My only real teaching stint was back in high school when I worked as a lifeguard and taught lessons at the public, unheated pool in my two-stoplight hometown in the hinterland. Most of it involved convincing little kids to stay in the 65-degree water long enough to learn to stay afloat. When their lips turned blue we got out and discussed safety rules, me in a sweatshirt talking over the chattering of little teeth.
Four or five evenings a summer (to be generous, this season lasts about twelve weeks in the Ottawa Valley) we had adult classes. Although I'd had my share of preschoolers clinging to me like scared monkeys during lessons, nothing in my life experience, save for my own mother's fear of the water, prepared me for this entirely different job.
I remember encouraging and talking about getting comfortable in the water, and if I was completely out of my depth, my students were determined enough to let it pass. What I principally recall is my own admiration of middle-aged women who were brave enough not only to put on bathing suits for what might have been the first time but who were also prepared to acknowledge and overcome their fears. No dudes in these classes: this was 1984 in rural Ontario, where men did not admit to fearing anything other than the Junior B hockey team missing the playoffs. But these women wanted to do this thing so they didn't have to be afraid any more. Farmer's wives, they were practical and suffered no silliness, least of all from themselves. Still, there was gratitude in their eyes when I explained that my own mother had grown up on a farm and didn't have the chance to learn to swim, that she'd been adamant and generous in ensuring I'd gained this skill.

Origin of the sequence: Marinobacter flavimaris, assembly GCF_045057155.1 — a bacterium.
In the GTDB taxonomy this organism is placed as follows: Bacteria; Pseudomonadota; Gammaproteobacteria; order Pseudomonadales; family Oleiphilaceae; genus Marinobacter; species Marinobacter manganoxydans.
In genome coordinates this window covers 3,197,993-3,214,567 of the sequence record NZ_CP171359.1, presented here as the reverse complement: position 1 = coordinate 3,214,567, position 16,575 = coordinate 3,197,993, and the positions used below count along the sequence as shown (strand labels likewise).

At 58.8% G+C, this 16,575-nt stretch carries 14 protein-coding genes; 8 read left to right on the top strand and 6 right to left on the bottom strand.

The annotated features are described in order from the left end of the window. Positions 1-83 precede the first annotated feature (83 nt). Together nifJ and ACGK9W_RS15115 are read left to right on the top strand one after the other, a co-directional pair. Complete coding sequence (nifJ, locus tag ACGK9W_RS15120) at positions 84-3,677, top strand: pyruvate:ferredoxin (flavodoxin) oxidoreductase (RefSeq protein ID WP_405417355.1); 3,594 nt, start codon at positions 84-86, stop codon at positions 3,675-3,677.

Last night I took The Boy to our second yoga class together, the Raw Beginner session. The Boy is a runner who has heard that he can train harder without injury through the wonder of vinyasa, and he loves any physical challenge. Plus this particular studio is full of attractive women. He's down with that.
Then there is the teacher, a woman I estimate to be in her mid-twenties. She has all the gifts I lacked when teaching grown ups new tricks, the rare sort who is well-accomplished in her craft but still remembers how it feels to start something new and scary. I am, as I told her a couple of weeks ago, worse than a raw beginner: I've practiced on and off for five years or so, but have developed some bad habits. She is great at breaking down poses and really giving a good foundation. She is funny and incredibly positive without being saccharine and has the ability to push people past their comfort zone while never being patronizing. An old soul to be sure, I am certain she also has a good story, which I hope I might learn someday.
There were people (dudes, I am happy to report, are no longer afraid to reveal that they don't know how to do something) ranging in age from middle school to retired in this class. Our teacher gave us all a fine lesson and an exercise in learning what is easy and what is hard for each of us. It was a class that helped me identify where my own resistance lies and the reasons behind my sore spots. Her gift is priceless. Namaste, indeed.